A Global Forecast for the Next Forty YearsBook - 2012
Draws on global forecasting tools, the predictions of over thirty experts, and the author's experience in sustainability to speculate on the world's economic future, addressing overpopulation, renewable energy, and China as a superpower.
Chelsea Green Publishing
Forty years ago, The Limits to Growth study addressed the grand question of how humans would adapt to the physical limitations of planet Earth. It predicted that during the first half of the 21st century the ongoing growth in the human ecological footprint would stop-either through catastrophic "overshoot and collapse"-or through well-managed "peak and decline."
So, where are we now? And what does our future look like? In the book 2052, Jorgen Randers, one of the coauthors of Limits to Growth, issues a progress report and makes a forecast for the next forty years. To do this, he asked dozens of experts to weigh in with their best predictions on how our economies, energy supplies, natural resources, climate, food, fisheries, militaries, political divisions, cities, psyches, and more will take shape in the coming decades. He then synthesized those scenarios into a global forecast of life as we will most likely know it in the years ahead.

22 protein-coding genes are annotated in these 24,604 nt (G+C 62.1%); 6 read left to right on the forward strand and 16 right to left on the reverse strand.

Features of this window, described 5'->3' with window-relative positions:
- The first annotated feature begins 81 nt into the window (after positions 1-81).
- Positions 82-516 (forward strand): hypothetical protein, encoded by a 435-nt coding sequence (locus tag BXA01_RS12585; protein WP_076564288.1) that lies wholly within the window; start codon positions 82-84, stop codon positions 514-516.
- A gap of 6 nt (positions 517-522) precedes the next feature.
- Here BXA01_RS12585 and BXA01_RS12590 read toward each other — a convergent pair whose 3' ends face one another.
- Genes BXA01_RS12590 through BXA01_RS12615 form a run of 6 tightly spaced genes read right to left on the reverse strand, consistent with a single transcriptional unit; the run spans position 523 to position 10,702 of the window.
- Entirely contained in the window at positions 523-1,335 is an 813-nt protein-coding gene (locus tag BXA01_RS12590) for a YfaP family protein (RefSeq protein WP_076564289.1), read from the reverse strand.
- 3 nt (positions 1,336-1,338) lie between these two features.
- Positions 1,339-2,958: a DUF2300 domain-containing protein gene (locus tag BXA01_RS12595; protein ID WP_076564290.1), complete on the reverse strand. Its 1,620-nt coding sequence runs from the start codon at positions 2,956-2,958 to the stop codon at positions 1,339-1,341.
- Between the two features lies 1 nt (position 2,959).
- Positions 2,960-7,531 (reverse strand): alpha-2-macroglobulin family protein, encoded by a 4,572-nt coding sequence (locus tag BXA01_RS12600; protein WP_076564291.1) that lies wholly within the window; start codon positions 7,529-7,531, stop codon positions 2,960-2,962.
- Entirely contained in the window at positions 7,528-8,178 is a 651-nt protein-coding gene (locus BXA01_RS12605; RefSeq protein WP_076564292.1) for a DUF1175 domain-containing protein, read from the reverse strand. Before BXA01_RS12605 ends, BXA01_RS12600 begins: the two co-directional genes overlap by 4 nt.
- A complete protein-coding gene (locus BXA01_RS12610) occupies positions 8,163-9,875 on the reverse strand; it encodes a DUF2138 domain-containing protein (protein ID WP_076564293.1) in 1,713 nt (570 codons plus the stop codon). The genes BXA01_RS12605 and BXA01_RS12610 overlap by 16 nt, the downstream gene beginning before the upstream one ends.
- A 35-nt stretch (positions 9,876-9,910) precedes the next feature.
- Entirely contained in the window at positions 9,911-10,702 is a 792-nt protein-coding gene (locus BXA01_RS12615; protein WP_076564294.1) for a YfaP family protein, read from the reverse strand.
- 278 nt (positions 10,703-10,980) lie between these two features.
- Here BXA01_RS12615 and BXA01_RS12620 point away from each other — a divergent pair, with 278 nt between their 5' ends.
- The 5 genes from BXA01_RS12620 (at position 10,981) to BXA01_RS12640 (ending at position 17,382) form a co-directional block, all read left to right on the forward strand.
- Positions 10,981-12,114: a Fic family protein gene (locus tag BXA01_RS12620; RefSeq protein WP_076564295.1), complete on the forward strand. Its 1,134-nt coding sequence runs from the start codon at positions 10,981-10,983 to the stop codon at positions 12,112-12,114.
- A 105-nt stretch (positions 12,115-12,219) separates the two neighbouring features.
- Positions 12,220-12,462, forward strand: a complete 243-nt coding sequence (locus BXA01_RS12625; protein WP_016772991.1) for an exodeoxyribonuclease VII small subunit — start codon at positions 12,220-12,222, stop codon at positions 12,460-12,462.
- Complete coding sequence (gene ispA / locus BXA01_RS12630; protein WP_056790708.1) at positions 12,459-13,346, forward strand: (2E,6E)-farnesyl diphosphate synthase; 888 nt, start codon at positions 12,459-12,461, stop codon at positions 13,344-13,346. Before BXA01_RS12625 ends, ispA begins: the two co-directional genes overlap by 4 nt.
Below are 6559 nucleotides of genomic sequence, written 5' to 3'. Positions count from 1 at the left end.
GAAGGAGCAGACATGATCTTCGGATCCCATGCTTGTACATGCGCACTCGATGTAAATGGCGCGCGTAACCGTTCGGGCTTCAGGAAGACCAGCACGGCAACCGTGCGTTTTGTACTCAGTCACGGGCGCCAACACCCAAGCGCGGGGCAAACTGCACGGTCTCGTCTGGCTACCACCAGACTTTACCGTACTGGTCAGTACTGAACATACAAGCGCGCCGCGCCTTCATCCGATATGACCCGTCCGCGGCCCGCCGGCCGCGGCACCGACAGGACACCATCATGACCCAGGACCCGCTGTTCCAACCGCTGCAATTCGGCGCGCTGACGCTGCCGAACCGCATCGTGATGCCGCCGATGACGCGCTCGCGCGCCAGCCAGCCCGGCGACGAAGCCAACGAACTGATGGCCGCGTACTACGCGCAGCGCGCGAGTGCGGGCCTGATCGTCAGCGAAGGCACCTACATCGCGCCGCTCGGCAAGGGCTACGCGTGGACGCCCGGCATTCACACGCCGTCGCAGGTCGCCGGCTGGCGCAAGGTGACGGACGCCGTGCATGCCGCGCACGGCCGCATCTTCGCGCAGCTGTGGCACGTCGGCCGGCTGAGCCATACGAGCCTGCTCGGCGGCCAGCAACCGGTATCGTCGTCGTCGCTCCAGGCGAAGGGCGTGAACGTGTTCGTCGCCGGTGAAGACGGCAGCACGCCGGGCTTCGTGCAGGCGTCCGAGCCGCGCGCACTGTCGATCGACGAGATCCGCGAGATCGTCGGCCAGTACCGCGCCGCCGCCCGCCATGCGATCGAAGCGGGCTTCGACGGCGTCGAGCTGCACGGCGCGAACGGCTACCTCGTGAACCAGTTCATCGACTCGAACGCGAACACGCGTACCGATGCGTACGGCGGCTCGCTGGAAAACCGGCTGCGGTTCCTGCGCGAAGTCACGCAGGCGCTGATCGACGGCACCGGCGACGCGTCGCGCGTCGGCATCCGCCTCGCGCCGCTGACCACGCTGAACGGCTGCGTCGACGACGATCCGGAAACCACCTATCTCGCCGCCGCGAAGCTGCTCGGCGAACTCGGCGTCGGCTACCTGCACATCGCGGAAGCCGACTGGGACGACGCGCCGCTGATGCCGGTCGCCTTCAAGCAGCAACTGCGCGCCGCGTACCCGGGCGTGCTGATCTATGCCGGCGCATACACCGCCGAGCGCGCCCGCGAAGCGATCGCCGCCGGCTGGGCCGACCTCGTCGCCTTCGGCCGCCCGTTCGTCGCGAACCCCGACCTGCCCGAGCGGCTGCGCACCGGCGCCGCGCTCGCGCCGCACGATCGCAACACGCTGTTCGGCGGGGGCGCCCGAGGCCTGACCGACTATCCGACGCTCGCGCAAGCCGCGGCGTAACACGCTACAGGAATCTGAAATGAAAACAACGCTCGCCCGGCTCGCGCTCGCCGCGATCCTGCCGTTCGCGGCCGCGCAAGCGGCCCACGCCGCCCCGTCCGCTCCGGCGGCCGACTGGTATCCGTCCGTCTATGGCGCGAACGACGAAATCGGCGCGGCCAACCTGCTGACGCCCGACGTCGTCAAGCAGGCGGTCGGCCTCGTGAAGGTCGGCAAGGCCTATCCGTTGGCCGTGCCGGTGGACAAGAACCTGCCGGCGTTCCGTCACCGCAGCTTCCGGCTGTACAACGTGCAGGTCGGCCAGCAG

The good news: we will see impressive advances in resource efficiency, and an increasing focus on human well-being rather than on per capita income growth. But this change might not come as we expect. Future growth in population and GDP, for instance, will be constrained in surprising ways-by rapid fertility decline as result of increased urbanization, productivity decline as a result of social unrest, and continuing poverty among the poorest 2 billion world citizens. Runaway global warming, too, is likely.
So, how do we prepare for the years ahead? With heart, fact, and wisdom, Randers guides us along a realistic path into the future and discusses what readers can do to ensure a better life for themselves and their children during the increasing turmoil of the next forty years.
In The Limits of Growth (1972), coauthor Randers (climate strategy, BI Norwegian Business School) cautioned that unless humanity changed its ways, the planet's future looked unsustainable. In this report to the Club on Rome commemorating the 40th anniversary of this landmark book, he and a new group of prognosticators forecast scenarios about population, consumption, production, energy use, and a counter-globalization trend for the next 40 years for the US, China, and other regions. Supporting figures and maps are drawn from a statistical database, computer models, and other tools. Annotation ©2012 Book News, Inc., Portland, OR (booknews.com)